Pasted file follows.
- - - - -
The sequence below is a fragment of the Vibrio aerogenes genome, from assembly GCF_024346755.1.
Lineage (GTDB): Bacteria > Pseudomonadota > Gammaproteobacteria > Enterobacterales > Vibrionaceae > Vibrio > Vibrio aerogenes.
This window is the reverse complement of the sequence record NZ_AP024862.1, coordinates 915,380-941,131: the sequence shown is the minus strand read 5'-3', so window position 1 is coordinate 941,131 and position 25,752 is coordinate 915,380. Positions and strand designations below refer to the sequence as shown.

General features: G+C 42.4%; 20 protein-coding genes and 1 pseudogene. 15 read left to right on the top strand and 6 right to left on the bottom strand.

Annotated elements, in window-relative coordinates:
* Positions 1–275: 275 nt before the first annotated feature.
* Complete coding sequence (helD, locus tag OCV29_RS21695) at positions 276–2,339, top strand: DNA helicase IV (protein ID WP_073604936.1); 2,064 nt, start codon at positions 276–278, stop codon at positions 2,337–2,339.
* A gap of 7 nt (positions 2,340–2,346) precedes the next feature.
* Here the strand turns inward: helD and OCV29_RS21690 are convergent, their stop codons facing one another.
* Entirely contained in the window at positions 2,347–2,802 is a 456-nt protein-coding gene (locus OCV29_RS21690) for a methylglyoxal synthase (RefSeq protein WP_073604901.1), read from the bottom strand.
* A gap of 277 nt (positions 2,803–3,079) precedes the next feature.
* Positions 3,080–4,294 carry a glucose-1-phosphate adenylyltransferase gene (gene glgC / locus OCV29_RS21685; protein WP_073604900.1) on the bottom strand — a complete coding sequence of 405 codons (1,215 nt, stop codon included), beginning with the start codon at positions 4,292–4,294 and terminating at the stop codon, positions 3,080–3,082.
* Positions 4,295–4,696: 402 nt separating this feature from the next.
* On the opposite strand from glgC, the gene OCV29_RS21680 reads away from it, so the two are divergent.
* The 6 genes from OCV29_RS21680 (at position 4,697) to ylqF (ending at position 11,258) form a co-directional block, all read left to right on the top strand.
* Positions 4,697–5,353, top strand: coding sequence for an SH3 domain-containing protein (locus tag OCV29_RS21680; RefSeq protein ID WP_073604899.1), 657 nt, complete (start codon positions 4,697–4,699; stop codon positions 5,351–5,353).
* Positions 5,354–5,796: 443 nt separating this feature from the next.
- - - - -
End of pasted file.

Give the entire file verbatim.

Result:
The sequence below is a fragment of the Vibrio aerogenes genome, from assembly GCF_024346755.1.
Lineage (GTDB): Bacteria > Pseudomonadota > Gammaproteobacteria > Enterobacterales > Vibrionaceae > Vibrio > Vibrio aerogenes.
This window is the reverse complement of the sequence record NZ_AP024862.1, coordinates 915,380-941,131: the sequence shown is the minus strand read 5'-3', so window position 1 is coordinate 941,131 and position 25,752 is coordinate 915,380. Positions and strand designations below refer to the sequence as shown.

General features: G+C 42.4%; 20 protein-coding genes and 1 pseudogene. 15 read left to right on the top strand and 6 right to left on the bottom strand.

Annotated elements, in window-relative coordinates:
* Positions 1–275: 275 nt before the first annotated feature.
* Complete coding sequence (helD, locus tag OCV29_RS21695) at positions 276–2,339, top strand: DNA helicase IV (protein ID WP_073604936.1); 2,064 nt, start codon at positions 276–278, stop codon at positions 2,337–2,339.
* A gap of 7 nt (positions 2,340–2,346) precedes the next feature.
* Here the strand turns inward: helD and OCV29_RS21690 are convergent, their stop codons facing one another.
* Entirely contained in the window at positions 2,347–2,802 is a 456-nt protein-coding gene (locus OCV29_RS21690) for a methylglyoxal synthase (RefSeq protein WP_073604901.1), read from the bottom strand.
* A gap of 277 nt (positions 2,803–3,079) precedes the next feature.
* Positions 3,080–4,294 carry a glucose-1-phosphate adenylyltransferase gene (gene glgC / locus OCV29_RS21685; protein WP_073604900.1) on the bottom strand — a complete coding sequence of 405 codons (1,215 nt, stop codon included), beginning with the start codon at positions 4,292–4,294 and terminating at the stop codon, positions 3,080–3,082.
* Positions 4,295–4,696: 402 nt separating this feature from the next.
* On the opposite strand from glgC, the gene OCV29_RS21680 reads away from it, so the two are divergent.
* The 6 genes from OCV29_RS21680 (at position 4,697) to ylqF (ending at position 11,258) form a co-directional block, all read left to right on the top strand.
* Positions 4,697–5,353, top strand: coding sequence for an SH3 domain-containing protein (locus tag OCV29_RS21680; RefSeq protein ID WP_073604899.1), 657 nt, complete (start codon positions 4,697–4,699; stop codon positions 5,351–5,353).
* Positions 5,354–5,796: 443 nt separating this feature from the next.